Waste Connections reported a stronger-than-anticipated set of third quarter results this week, with executives saying in a Thursday earnings call that acquisition contributions and pricing strategies could more than offset broader economic pressures.
Through the third quarter, the company closed more than a dozen acquisitions worth an estimated $240 million in annualized revenue. Looking ahead, CEO Worthing Jackman said he sees the potential to close deals worth another $100 million to $150 million and says ample opportunities remain going into 2022.
- As the economy rebounds, Waste Connections saw volumes grow by 2.2% with positive trends in all regions. In New York City, one of the company's markets worst affected by the pandemic, commercial volumes were up by 11%. Overall landfills volumes were also up 5%.
- Total price increased by 5.1%, with the expectation for that figure to reach the 5.5% to 6% range heading into 2022. Jackman said the "tradeoff of price over volume is more important than ever in an inflationary, labor-constrained environment" and noted a willingness to walk away from unprofitable business as needed.
- Worker recruitment and retention are key challenges, with overall cost inflation up by double digits and overtime spending also high. Jackman said wage increases and new recruitment efforts were showing success, but added that "engagement and retention are critical" to mitigate voluntary turnover as well.
Like Waste Management, which also reported earnings this week, Waste Connections is seeing clear signs of ongoing economic recovery among its customers. Net new business is up, volumes are growing and those trends show no indication of reversing. Any further recovery will be additive and is not part of revenue projections.
Labor and inflation trends are a serious factor, but Jackman is confident Waste Connections' approach would win out versus some private operators that may try to compete on price through paying lower wages. "This is not an environment that provides a lifeline or oxygen to those companies," he said.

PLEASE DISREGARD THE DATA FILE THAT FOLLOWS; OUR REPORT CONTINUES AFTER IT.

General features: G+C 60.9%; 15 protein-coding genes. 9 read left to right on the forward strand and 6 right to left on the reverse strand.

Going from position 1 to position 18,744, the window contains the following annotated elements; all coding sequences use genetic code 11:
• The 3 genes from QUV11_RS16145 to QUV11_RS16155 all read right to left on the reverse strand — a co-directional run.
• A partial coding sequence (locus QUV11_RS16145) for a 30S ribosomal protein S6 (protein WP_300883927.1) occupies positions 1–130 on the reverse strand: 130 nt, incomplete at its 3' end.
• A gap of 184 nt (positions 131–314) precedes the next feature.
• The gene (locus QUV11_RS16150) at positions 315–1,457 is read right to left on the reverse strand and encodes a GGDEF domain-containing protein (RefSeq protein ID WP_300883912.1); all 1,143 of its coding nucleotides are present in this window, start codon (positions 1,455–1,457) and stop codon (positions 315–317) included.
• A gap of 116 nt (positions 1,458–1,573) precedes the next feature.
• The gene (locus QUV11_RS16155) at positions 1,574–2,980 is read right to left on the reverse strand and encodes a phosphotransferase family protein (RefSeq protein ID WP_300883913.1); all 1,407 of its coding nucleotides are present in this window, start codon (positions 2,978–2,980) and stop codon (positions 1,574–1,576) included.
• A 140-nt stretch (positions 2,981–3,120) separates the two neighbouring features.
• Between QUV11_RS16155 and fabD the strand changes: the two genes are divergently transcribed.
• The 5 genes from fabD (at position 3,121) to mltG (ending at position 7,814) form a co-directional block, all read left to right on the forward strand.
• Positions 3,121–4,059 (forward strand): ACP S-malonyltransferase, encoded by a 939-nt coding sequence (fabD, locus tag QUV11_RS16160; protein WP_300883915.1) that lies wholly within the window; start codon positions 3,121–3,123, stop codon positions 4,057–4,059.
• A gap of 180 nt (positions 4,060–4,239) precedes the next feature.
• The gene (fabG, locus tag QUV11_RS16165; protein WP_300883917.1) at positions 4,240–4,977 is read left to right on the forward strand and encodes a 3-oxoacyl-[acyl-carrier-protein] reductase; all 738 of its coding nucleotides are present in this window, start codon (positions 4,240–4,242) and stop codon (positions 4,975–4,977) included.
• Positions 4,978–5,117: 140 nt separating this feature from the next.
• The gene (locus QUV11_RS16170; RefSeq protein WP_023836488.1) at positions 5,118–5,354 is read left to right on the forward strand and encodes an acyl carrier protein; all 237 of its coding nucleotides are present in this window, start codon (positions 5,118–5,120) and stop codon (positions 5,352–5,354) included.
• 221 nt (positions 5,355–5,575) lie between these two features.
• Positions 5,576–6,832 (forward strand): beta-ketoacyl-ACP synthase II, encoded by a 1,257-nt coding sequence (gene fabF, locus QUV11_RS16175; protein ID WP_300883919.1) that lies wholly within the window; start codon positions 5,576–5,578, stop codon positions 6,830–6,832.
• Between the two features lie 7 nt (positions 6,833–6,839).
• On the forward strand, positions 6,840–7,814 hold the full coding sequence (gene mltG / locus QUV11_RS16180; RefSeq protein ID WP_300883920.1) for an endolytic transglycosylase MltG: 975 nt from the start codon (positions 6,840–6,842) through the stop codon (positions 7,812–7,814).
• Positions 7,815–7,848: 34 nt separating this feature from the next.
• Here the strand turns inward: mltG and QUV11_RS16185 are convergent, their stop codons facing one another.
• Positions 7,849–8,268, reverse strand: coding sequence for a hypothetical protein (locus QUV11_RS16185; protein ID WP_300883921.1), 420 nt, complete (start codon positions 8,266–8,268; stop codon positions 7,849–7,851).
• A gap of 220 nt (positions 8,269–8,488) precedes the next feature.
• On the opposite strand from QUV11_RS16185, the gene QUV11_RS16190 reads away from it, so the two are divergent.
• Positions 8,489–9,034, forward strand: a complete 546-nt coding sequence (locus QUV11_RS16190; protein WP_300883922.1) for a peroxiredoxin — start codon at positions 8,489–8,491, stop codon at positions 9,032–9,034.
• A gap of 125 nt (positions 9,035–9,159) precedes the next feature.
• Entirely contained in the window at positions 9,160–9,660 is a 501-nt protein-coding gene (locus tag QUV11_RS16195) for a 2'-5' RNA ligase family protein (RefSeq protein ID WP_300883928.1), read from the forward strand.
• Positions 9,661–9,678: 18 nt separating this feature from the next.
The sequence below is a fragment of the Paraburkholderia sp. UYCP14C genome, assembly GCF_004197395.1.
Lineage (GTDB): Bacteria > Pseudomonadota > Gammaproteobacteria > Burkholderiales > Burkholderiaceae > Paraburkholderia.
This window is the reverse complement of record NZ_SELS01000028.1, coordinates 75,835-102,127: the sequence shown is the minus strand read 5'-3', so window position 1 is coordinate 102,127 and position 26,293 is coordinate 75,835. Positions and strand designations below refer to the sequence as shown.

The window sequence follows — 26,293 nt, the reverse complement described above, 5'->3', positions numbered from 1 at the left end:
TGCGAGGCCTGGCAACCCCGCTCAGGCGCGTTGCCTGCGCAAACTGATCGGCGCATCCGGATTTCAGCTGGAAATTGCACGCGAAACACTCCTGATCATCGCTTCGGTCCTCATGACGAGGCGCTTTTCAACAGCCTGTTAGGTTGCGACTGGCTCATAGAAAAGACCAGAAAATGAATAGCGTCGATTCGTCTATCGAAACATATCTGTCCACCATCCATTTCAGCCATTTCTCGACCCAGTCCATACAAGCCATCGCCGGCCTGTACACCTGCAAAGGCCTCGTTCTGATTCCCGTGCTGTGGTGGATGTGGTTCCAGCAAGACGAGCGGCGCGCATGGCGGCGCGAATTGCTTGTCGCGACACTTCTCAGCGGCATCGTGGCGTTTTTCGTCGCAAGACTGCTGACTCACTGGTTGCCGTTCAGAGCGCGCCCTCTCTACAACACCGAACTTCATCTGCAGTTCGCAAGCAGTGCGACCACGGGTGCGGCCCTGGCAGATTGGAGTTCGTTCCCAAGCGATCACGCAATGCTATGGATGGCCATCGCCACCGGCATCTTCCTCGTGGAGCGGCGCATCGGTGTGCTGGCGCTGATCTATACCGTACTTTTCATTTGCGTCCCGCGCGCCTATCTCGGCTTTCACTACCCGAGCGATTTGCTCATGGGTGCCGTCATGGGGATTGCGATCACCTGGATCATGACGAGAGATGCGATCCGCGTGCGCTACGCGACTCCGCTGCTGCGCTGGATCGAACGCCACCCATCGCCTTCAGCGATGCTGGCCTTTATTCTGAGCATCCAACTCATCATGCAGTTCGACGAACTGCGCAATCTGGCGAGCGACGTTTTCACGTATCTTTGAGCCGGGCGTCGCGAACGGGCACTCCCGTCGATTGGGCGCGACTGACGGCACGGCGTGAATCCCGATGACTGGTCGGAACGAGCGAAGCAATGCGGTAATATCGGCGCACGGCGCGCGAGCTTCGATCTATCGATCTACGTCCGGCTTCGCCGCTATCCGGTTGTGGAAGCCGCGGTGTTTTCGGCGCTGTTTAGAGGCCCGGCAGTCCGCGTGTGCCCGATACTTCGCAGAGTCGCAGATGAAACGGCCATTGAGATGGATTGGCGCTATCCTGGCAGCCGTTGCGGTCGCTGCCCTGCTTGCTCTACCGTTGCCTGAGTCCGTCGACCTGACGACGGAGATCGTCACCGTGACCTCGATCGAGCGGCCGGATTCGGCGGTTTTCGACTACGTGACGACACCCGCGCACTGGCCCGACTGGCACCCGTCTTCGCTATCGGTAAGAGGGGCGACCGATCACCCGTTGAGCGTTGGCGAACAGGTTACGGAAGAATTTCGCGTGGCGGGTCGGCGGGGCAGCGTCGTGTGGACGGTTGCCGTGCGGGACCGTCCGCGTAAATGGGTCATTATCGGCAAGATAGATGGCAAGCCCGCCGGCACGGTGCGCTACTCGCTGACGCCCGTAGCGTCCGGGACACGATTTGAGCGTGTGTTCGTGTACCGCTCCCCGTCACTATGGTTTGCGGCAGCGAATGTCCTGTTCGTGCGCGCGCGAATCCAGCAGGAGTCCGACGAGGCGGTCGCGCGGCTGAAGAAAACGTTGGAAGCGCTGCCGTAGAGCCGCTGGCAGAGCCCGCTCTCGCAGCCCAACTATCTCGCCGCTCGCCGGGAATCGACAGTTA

Like other large solid waste peers, he also defended the current pricing strategy as mild compared with other rates of inflation that are "rampant" across various sectors. "Talking 5.5 or 6% price is nothing compared to the 8, the 10, the 20% increases you see all around you in consumer products, construction materials, utility bills."
While the company is optimistic its labor strategy is on track, Jackman did note a potential federal vaccine mandate would be a headwind. Unlike Waste Management, which noted it saw many hundreds of employees out for coronavirus-related reasons recently, Waste Connections didn't specify how the pandemic was affecting its staffing levels.
"You can’t call frontline employees essential and heroes one year, and then try to chase them off and force them to do things another year," he said, adding the company's vaccination rate is similar to the broader workforce. "This is not a time when the government needs to exert additional pressures in an already constrained environment."
- Despite supply chain constraints reported in the industry, Waste Connections is on track to exceed its prior capital expenditure guidance by $75 million and spend $700 million this year. One area that remains affected is electric trucks, with expected deliveries delayed for various reasons and most beta testing likely pushed back until 2022.
- Recycling revenue more than doubled year over year, reaching $54.4 million, due in part to higher commodity prices. Waste Connections' business profile hasn't allowed for as much repricing as some others, but Chief Financial Officer Mary Anne Whitney cited internalizing more tons through acquiring companies with MRFs, buying distressed assets to revamp and pursuing multiple greenfield projects in existing markets as accretive.
- E&P revenue saw year-over-year growth to $35 million for the quarter, despite Hurricane Ida's impacts on drilling operations in the Gulf of Mexico. Jackman said rig counts remain well below prior peaks, but added the company would be ready to ramp up operations and build out further capacity as needed.
- Waste Connections raised its annual outlook again, based on acquisition contributions and economic recovery trends. The company now estimates it could see 2021 revenue of $6.11 billion, net income of $633 million and adjusted free cash flow of $1.025 billion.
- As 2021 wraps up, the company expects M&A will contribute 2.5% in growth and that may reach 4% to 5% by the turn of the year. Jackman said the company currently has 15 outstanding letters of intent signed with prospective sellers from "coast to coast," in the U.S. and Canada, with "a lot of runway ahead of us."
- Unlike some peers that have growing environmental services divisions, Jackman said Waste Connections has no current interest in such deals because he views the margins as too low and seller expectations as too high. "Solid waste is a much better return profile," he said. "We’ll stay the company that you know and continue to do what’s driven our past success.”